This week in charts
Luxury watch prices
Canadians choose variable mortgage rates
According to this farming insider, dramatically increased costs for fertilizer will make it impossible for many farmers to profitably plant corn this year.
Things like fertilizer and liquid nitrogen have tripled and quadrupled in price. Yes, commodity prices are up, but that certainly wont cover the new increased input costs. Corn for example, typically takes about 600 pounds of fertilizer per acre, plus 50 gallons of liquid nitrogen. Times that by many acres and that’s a lot of money. Soybeans take much less. Problem is, there is apparently a soybean seed shortage because others have this plan as well.
Corn is one of the foundational pillars of our food supply. If you go to the grocery store and start reading through the ingredients of various products, you will quickly discover that corn is in just about everything in one form or another.
Of course, fertilizer prices are not just going through the roof in the United States. In South America, high fertilizer prices are going to dramatically affect coffee production. Christina Ribeiro do Valle, who comes from a long line of coffee growers in Brazil, is this year paying three times what she paid last year for the fertilizer she needs. Coupled with a recent drought that hit her crop hard, it means Ms. do Valle, 75, will produce a fraction of her Ribeiro do Valle brand of coffee, some of which is exported.
Americans responded to the pandemic with a dramatic shift in spending to goods from services. That now appears to be reversing and should gather steam as the Omicron wave of Covid-19 ebbs, economists say.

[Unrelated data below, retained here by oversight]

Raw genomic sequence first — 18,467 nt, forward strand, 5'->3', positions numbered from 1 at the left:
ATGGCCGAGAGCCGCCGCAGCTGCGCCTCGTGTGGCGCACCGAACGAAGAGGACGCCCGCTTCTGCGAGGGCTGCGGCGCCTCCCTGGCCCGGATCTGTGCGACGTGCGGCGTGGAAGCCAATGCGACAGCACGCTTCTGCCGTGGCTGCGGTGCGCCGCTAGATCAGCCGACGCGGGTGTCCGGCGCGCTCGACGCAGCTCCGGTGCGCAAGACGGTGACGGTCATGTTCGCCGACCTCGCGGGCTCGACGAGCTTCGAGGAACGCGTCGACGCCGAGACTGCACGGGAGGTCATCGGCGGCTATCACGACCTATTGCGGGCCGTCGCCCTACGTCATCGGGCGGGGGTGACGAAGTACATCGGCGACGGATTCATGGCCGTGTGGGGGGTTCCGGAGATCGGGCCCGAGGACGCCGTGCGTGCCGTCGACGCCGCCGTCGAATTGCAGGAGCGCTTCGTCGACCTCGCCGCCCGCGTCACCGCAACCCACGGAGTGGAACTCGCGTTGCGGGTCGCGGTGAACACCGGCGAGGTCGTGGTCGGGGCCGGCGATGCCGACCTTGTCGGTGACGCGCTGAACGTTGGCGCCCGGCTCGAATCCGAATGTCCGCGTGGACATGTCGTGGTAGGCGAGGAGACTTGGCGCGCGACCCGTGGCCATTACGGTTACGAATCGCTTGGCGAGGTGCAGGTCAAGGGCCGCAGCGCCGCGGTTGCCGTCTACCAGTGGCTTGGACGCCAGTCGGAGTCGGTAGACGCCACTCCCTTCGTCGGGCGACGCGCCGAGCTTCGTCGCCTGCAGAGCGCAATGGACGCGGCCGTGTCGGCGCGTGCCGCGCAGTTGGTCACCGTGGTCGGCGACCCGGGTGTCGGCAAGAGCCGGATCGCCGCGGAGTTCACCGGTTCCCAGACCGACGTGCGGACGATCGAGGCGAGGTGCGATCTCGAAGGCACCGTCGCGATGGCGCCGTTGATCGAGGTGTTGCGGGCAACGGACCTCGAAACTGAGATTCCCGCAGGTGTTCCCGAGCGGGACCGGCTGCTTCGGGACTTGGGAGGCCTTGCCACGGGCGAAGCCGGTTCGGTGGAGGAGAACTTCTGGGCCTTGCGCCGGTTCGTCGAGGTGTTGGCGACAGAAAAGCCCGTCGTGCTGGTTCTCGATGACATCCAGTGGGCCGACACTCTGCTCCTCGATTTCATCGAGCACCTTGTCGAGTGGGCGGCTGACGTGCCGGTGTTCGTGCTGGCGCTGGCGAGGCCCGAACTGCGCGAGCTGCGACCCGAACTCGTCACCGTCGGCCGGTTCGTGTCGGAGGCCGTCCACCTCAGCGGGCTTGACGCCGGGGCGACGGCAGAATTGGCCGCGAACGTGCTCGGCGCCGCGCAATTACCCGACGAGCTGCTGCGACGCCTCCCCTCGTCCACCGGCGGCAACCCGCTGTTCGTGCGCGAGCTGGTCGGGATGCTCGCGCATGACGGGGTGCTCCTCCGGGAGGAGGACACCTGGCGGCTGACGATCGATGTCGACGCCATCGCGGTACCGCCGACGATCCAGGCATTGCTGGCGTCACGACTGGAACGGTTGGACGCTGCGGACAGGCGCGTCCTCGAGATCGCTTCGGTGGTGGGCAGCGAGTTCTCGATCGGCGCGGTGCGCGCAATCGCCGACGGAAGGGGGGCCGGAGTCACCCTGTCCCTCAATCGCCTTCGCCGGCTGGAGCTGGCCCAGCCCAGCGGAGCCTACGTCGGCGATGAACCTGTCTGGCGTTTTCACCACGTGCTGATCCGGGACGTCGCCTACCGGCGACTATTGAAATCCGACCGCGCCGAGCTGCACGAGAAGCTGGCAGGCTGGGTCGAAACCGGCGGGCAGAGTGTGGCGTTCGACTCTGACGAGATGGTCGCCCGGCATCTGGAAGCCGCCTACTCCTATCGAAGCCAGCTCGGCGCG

Consumers shopped more online in the pandemic, and changed what they bought. Unable to eat out or travel, and with both school and work going remote, they splurged more on things for the home such as furniture and computers. Several rounds of federal stimulus amplified that spending spree.
Goods—including nondurable goods such as food and clothing, and durable goods such as cars and appliances—averaged 31% of total personal consumption in the two years before the pandemic. That soared to 36% in March and April 2021, shortly before Covid-19 vaccines became widely available. The share has been dropping since, to 34% in December. Consumer spending on goods fell that month for the second month in a row, according to the Commerce Department, while spending on services increased slightly.
James Knightley, chief international economist at ING, said consumers are starting this year with “a combination of general fatigue of buying physical things and Omicron reducing the ability to spend on services.”